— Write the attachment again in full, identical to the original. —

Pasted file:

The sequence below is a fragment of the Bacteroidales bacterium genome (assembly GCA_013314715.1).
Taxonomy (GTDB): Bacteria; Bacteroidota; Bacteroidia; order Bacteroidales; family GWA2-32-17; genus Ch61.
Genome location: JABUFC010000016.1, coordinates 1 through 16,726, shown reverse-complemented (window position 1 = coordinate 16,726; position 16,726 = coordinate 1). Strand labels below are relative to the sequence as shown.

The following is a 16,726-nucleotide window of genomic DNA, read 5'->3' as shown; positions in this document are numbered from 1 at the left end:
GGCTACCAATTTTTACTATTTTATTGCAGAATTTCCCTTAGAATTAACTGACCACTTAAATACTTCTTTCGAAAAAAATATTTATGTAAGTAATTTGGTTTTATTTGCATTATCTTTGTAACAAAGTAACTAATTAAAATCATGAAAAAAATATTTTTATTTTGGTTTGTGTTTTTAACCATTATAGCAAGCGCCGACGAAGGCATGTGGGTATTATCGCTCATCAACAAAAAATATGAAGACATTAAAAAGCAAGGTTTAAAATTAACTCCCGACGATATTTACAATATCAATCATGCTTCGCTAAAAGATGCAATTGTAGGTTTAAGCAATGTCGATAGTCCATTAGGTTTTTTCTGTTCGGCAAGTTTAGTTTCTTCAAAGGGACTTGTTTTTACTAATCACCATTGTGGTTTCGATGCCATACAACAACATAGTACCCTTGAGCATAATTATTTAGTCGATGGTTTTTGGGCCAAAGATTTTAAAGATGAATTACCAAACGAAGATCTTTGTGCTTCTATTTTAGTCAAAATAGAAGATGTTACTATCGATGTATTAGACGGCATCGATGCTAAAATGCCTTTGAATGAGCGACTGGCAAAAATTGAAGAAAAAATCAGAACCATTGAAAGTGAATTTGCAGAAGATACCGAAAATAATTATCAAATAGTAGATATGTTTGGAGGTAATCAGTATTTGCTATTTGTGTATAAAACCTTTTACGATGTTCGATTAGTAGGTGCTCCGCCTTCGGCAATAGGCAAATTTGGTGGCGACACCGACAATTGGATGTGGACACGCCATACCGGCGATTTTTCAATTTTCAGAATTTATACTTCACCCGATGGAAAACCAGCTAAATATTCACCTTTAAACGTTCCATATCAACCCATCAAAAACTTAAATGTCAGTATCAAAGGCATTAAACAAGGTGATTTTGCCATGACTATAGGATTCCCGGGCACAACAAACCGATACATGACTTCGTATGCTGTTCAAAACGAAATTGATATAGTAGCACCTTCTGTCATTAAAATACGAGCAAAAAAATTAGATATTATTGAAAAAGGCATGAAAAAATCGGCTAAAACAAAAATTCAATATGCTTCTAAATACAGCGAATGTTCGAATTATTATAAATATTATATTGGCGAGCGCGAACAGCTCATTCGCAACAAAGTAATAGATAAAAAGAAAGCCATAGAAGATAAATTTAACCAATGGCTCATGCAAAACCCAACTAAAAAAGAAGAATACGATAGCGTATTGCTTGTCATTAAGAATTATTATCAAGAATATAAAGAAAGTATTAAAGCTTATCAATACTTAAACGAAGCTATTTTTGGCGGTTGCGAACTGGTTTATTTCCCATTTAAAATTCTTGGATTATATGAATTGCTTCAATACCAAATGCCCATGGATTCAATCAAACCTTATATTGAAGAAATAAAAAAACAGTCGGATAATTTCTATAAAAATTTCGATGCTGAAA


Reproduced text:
The sequence below is a fragment of the Bacteroidales bacterium genome (assembly GCA_013314715.1).
Taxonomy (GTDB): Bacteria; Bacteroidota; Bacteroidia; order Bacteroidales; family GWA2-32-17; genus Ch61.
Genome location: JABUFC010000016.1, coordinates 1 through 16,726, shown reverse-complemented (window position 1 = coordinate 16,726; position 16,726 = coordinate 1). Strand labels below are relative to the sequence as shown.

The following is a 16,726-nucleotide window of genomic DNA, read 5'->3' as shown; positions in this document are numbered from 1 at the left end:
GGCTACCAATTTTTACTATTTTATTGCAGAATTTCCCTTAGAATTAACTGACCACTTAAATACTTCTTTCGAAAAAAATATTTATGTAAGTAATTTGGTTTTATTTGCATTATCTTTGTAACAAAGTAACTAATTAAAATCATGAAAAAAATATTTTTATTTTGGTTTGTGTTTTTAACCATTATAGCAAGCGCCGACGAAGGCATGTGGGTATTATCGCTCATCAACAAAAAATATGAAGACATTAAAAAGCAAGGTTTAAAATTAACTCCCGACGATATTTACAATATCAATCATGCTTCGCTAAAAGATGCAATTGTAGGTTTAAGCAATGTCGATAGTCCATTAGGTTTTTTCTGTTCGGCAAGTTTAGTTTCTTCAAAGGGACTTGTTTTTACTAATCACCATTGTGGTTTCGATGCCATACAACAACATAGTACCCTTGAGCATAATTATTTAGTCGATGGTTTTTGGGCCAAAGATTTTAAAGATGAATTACCAAACGAAGATCTTTGTGCTTCTATTTTAGTCAAAATAGAAGATGTTACTATCGATGTATTAGACGGCATCGATGCTAAAATGCCTTTGAATGAGCGACTGGCAAAAATTGAAGAAAAAATCAGAACCATTGAAAGTGAATTTGCAGAAGATACCGAAAATAATTATCAAATAGTAGATATGTTTGGAGGTAATCAGTATTTGCTATTTGTGTATAAAACCTTTTACGATGTTCGATTAGTAGGTGCTCCGCCTTCGGCAATAGGCAAATTTGGTGGCGACACCGACAATTGGATGTGGACACGCCATACCGGCGATTTTTCAATTTTCAGAATTTATACTTCACCCGATGGAAAACCAGCTAAATATTCACCTTTAAACGTTCCATATCAACCCATCAAAAACTTAAATGTCAGTATCAAAGGCATTAAACAAGGTGATTTTGCCATGACTATAGGATTCCCGGGCACAACAAACCGATACATGACTTCGTATGCTGTTCAAAACGAAATTGATATAGTAGCACCTTCTGTCATTAAAATACGAGCAAAAAAATTAGATATTATTGAAAAAGGCATGAAAAAATCGGCTAAAACAAAAATTCAATATGCTTCTAAATACAGCGAATGTTCGAATTATTATAAATATTATATTGGCGAGCGCGAACAGCTCATTCGCAACAAAGTAATAGATAAAAAGAAAGCCATAGAAGATAAATTTAACCAATGGCTCATGCAAAACCCAACTAAAAAAGAAGAATACGATAGCGTATTGCTTGTCATTAAGAATTATTATCAAGAATATAAAGAAAGTATTAAAGCTTATCAATACTTAAACGAAGCTATTTTTGGCGGTTGCGAACTGGTTTATTTCCCATTTAAAATTCTTGGATTATATGAATTGCTTCAATACCAAATGCCCATGGATTCAATCAAACCTTATATTGAAGAAATAAAAAAACAGTCGGATAATTTCTATAAAAATTTCGATGCTGAAA